Future Megacities Will Swallow Up Croplands by 2030

Fertile lands will start sprouting suburbs.

Getty Images / David Ramos

A new study from the Proceedings of the National Academy of Sciences has predicted that the creeping expanse of megacities around the world will begin to encroach on existing farmlands by the year 2030. It’s no secret that, as populations grow and people are increasingly flocking to live in urban areas, those cities will need to grow in order to accommodate new inhabitants. In fact, the U.N. projects that urban populations will double by 2050. Physical expansion is the only option. That spread, however, threatens the “60% of the world’s cropland which lies on the outskirts of cities — and that’s particularly worrying, the report authors say, because this peripheral habitat is, on average, also twice as productive as land elsewhere on the globe.”

Furthermore, the study predicts that global agricultural production will take a 3 or 4 percent hit due to urban growth. Numbers like that may seem inconsequential — and for certain areas, like the United States, that may be the case. But these hits to agriculture will disproportionately affect developing areas in Africa and Asia, with 80 percent of the projected losses. China alone will account for about 25 percent, with the losses concentrated in its eastern regions.

As if the developing world didn’t have enough to worry about already, with climate change affecting them first and worst, this reduction in food resources will pose a major threat to the food security of nations like Egypt and Nigeria, which are predicted to feel this loss even more acutely than their neighbors. Scarcity of resources like oil puts strain on international relations. We can only guess at what countries will do if they don’t even have enough food. Making matters even worse for farmers in places like Africa is the fact that some governments do not actually grant them land rights, meaning they can be forcibly expelled from their land with no legal resource with which to defend themselves. This is sure to spark increased tensions between rural and urban inhabitants.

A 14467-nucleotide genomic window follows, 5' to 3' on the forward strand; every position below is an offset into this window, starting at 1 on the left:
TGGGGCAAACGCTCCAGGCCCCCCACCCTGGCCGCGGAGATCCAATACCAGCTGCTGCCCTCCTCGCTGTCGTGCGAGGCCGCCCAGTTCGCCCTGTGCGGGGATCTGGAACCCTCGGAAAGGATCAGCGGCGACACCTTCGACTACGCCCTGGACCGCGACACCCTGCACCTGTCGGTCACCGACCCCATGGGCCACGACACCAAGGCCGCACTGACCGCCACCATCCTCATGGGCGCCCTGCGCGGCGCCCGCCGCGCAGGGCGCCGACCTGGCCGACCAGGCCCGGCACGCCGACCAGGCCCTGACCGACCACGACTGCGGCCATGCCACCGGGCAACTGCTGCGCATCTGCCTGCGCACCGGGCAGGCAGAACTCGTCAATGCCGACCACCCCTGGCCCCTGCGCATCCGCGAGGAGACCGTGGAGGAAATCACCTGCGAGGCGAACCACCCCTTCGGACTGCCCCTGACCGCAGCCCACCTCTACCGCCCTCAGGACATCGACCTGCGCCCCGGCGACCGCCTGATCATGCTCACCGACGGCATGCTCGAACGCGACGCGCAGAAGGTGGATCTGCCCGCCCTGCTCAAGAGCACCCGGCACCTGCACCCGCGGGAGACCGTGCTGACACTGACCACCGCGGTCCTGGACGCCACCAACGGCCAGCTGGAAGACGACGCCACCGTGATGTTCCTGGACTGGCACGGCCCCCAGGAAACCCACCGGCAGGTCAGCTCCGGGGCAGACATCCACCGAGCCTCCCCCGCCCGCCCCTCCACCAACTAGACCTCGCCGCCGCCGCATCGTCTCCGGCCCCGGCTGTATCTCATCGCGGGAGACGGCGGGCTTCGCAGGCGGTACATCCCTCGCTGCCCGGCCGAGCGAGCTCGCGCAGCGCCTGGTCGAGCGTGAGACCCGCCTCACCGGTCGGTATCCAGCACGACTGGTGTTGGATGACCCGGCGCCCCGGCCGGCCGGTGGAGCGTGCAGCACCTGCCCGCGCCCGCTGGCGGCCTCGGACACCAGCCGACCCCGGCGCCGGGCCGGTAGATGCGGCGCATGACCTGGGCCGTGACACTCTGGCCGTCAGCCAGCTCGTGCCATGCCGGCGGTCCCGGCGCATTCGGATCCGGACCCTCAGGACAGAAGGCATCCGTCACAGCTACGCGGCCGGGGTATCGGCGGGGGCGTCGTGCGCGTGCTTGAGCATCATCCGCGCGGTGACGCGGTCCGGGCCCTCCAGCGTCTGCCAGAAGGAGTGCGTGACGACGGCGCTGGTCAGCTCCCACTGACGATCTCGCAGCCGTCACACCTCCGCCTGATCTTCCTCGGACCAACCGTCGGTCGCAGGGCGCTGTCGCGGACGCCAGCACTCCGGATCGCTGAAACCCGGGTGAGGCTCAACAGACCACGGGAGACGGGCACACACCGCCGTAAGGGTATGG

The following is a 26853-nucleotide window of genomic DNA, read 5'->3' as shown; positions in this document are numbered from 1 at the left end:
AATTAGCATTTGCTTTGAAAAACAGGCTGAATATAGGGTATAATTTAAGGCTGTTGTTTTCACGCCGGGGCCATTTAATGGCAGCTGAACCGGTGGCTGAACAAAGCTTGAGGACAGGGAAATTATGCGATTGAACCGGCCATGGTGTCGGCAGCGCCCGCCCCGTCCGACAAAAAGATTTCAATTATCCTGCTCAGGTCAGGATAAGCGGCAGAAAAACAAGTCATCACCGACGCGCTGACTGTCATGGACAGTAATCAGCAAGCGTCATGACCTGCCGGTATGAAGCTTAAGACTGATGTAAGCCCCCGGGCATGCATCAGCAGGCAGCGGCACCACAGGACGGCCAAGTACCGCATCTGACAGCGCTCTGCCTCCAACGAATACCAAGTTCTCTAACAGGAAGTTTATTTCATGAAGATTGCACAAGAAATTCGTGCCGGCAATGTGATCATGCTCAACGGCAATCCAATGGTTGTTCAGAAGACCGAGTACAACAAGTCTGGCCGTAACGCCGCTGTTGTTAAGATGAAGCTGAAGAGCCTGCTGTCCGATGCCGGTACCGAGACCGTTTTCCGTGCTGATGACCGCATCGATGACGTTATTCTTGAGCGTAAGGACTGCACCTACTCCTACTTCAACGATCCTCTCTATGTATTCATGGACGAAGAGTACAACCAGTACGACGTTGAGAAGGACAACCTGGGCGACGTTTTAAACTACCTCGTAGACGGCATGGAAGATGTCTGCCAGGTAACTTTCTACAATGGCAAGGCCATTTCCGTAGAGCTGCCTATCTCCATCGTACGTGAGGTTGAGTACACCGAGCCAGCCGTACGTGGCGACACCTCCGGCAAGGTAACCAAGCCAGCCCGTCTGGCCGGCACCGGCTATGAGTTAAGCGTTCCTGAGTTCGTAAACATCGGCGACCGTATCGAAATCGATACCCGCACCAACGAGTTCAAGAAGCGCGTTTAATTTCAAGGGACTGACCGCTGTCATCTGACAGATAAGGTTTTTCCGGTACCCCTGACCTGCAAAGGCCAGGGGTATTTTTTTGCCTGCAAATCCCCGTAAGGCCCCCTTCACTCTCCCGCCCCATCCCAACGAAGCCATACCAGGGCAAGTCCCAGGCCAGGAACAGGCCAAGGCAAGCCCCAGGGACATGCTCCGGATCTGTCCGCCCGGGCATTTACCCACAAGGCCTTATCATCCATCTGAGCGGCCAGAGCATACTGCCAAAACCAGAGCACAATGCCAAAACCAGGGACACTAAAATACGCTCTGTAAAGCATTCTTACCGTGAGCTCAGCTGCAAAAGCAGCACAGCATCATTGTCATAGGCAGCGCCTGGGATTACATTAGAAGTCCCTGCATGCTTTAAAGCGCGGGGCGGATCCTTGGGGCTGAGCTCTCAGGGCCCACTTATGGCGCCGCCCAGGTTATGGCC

The study warns that staple crops like corn could be put in jeopardy.

Getty Images / Christopher Furlong

Preventing this, says Felix Creutzig of the Mercator Research Institute on Global Commons and Climate Change in Berlin, who is the primary author of the study, will require a multilayered effort. Part of it, he says, will be urban farming. While insufficient on its own, he told the Guardian that it will prove “very important to maintain local supply chains and provide livelihoods and subsistence for urban farmers.” He says other measures should include “regulations on expansion, to keep urbanization as compact as possible.”

The ideal scenario may indeed heavily rely on that final suggestion: keeping urbanization as compact as possible. The study assumes that urban expansion will proceed in an outwardly direction, which due to the financial and technological limitations of building super-tall structures, may be the case for the very near future. But it doesn’t always have to be that way.

In reality vast, expansive cities aren’t necessary to house the growing population. In fact, if we wanted to take this really seriously, the entire population could be fit into an area about the size of New Zealand, provided we live as densely as people do in Manhattan. Or, if people don’t want to travel all the way to New Zealand, everyone could move to Texas instead — and yes, the math checks out on that. Texas has an area of 262,000 square miles. Divided evenly, that would leave each of the roughly 7 billion people on Earth with a 100 square meter plot of land. It’s precious little per person, but that math doesn’t factor in multi-story buildings, let alone the scale and complexity that future high rises are sure to have.

A towering megalopolis with a high population density could house the world’s population quite comfortably in that space, with plenty of room for growth. It would also leave the rest of world — more than is even currently available — free for food production. A farfetched solution, to be sure, and one that isn’t likely to occur in our lifetimes, but it could be the ultimate realization of the regulations hinted at by Creutzig. Plus, it sounds pretty goddamn cool.

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